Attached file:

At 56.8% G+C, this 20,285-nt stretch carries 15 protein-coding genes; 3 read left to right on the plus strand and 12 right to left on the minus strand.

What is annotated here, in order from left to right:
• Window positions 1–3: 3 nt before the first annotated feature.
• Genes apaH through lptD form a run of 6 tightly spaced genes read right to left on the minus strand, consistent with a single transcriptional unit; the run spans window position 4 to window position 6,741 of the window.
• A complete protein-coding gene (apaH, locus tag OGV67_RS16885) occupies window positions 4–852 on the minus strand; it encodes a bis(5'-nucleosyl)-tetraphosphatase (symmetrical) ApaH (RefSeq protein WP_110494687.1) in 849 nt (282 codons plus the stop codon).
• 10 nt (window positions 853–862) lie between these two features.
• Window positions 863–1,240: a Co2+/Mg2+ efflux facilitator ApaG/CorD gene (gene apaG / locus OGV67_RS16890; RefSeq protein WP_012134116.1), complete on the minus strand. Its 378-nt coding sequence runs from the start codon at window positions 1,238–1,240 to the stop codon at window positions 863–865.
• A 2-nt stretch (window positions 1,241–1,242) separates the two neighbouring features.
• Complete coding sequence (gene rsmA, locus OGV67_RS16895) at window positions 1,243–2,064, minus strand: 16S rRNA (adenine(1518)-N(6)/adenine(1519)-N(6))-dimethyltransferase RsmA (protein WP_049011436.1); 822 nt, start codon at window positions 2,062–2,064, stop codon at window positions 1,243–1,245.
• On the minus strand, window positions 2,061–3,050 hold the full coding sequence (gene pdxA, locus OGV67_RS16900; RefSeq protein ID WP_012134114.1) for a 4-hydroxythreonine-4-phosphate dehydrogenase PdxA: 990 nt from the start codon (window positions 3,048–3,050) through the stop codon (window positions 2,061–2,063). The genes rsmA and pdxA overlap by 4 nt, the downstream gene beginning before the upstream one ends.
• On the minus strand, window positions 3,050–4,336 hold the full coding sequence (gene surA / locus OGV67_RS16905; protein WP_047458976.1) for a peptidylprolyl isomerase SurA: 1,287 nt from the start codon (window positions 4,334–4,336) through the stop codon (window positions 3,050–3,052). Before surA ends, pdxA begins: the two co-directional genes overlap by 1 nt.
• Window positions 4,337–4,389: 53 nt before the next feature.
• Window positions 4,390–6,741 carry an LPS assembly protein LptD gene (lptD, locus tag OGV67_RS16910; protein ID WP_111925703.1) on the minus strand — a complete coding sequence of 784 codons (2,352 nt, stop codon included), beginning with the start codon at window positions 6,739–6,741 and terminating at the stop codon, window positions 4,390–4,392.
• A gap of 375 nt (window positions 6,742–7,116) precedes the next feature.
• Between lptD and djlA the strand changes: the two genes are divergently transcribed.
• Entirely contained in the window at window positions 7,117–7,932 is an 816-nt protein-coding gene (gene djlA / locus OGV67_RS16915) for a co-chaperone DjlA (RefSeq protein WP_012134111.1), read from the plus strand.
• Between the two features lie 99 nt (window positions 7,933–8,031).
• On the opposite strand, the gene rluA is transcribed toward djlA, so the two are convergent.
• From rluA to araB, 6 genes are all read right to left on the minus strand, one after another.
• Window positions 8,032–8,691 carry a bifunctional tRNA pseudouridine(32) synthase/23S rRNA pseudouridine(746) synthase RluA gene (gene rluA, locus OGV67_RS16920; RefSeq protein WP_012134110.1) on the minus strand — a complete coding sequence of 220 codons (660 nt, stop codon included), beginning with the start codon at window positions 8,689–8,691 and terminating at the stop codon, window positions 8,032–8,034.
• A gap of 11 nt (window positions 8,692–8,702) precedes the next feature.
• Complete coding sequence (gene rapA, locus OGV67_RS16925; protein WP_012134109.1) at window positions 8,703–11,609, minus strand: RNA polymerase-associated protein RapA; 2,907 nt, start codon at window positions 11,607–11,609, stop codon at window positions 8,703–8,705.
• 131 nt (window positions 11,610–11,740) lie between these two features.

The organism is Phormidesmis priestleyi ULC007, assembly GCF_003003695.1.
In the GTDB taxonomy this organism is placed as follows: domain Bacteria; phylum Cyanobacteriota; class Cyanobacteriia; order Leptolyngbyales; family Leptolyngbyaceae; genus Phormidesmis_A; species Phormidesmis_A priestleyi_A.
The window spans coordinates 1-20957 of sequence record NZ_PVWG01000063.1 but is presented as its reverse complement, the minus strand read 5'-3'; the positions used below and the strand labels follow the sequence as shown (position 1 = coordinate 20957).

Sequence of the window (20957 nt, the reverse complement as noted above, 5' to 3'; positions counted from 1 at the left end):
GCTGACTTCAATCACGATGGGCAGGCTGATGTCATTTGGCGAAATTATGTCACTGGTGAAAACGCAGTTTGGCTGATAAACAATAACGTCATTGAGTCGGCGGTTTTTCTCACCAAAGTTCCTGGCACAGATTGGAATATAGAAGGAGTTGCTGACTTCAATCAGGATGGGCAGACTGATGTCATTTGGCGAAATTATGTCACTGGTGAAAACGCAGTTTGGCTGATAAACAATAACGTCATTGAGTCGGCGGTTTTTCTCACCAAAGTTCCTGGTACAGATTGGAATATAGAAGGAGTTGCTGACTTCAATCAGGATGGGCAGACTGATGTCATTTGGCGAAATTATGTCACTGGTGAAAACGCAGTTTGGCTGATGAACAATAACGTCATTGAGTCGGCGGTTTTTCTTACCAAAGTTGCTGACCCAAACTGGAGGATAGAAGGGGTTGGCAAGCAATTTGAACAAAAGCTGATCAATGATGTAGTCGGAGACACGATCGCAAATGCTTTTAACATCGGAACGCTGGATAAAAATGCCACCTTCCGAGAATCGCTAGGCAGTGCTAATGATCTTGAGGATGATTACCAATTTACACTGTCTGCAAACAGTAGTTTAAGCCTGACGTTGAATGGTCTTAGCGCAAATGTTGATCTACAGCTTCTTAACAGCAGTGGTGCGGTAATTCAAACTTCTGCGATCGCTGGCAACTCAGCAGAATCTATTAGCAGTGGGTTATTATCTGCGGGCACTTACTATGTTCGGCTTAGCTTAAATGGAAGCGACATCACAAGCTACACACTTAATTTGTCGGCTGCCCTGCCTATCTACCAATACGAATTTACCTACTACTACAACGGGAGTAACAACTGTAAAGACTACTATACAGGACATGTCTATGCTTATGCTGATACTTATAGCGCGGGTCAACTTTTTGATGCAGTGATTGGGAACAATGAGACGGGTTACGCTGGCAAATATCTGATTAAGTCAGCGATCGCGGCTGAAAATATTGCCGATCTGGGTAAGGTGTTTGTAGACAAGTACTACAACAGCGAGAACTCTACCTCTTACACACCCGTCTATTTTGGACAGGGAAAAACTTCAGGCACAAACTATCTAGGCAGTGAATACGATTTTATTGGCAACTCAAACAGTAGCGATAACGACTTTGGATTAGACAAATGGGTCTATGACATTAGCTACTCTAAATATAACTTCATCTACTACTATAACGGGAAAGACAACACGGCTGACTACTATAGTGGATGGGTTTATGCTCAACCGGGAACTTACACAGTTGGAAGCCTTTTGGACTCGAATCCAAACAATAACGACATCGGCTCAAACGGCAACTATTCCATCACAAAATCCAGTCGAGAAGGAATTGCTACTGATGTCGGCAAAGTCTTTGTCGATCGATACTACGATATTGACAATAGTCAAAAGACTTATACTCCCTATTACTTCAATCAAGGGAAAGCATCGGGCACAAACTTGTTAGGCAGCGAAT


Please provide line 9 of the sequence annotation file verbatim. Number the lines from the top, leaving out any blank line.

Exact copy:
• Complete coding sequence (gene rsmA, locus OGV67_RS16895) at window positions 1,243–2,064, minus strand: 16S rRNA (adenine(1518)-N(6)/adenine(1519)-N(6))-dimethyltransferase RsmA (protein WP_049011436.1); 822 nt, start codon at window positions 2,062–2,064, stop codon at window positions 1,243–1,245.